6. Elizabeth (d. 18 December 1272), married to the Hohenzollern burgrave Frederick III of Nuremberg
          2. Henry (d. 18 July 1228), Margrave of Istria, married to Sophia of Weichselburg
          3. Ekbert (d. 6 June 1237) Bishop of Bamberg
          4. Berthold (d. 23 May 1251), Archbishop of Kalocsa, Patriarch of Aquileia
          5. Agnes (c. 1180 – 29 July 1201), married to King Philip II of France
          6. Gertrude (assassinated 28 September 1213), married to King Andrew II of Hungary
          7. Saint Hedwig (c. 1176/80 – 14 May 1243, Abbess of Trzebnica, married to Henry I the Bearded, Duke of Silesia
          8. Mathilde (d. 1 December 1254), Abbess of Kitzingen
          9. unnamed daughter, married into the royal Nemanjic family of Serbia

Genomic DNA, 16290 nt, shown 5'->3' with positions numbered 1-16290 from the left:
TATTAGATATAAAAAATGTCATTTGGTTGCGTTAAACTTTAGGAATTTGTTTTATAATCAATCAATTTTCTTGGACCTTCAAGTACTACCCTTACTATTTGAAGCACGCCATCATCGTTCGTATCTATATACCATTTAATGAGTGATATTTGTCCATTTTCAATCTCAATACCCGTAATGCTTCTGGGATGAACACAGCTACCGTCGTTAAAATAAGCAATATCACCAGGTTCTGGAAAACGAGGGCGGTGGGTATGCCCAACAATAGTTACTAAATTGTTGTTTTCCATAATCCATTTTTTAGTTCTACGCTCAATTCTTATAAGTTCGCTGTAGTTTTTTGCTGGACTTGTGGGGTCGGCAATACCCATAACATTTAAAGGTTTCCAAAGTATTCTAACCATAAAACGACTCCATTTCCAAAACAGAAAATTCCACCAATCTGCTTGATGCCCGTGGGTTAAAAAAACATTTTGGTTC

2. Sophia (d.1218), married to Count Poppo VI of Henneberg
        3. Kunigunde (d.1207), married to Count Eberhard III of Eberstein
        4. Mechtild (d.1245), married to Count Frederick I of Hohenburg, secondly to Count Engelbert III of Görz
        5. Poppo (1175 – Dezember 1245), Bishop of Bamberg
        6. Bertha, Abbess of Gerbstedt
      3. Otto (c. 1132 – 1196), Bishop of Brixen and Bamberg
      4. Mechtildis of Edelstetten (d.1160)
      5. Euphemia (d.1180), Abbess of Altomünster
      6. Kunigunde (d.1139), nun in Admont Abbey

A history of the House of Andechs was written by the statesman and historian Joseph Hormayr, Baron zu Hortenburg, and published in 1796.


  1. ^ Chizzali. Tyrol: Impressions of Tyrol. (Innsbruck: Alpina Printers and Publishers) p. 5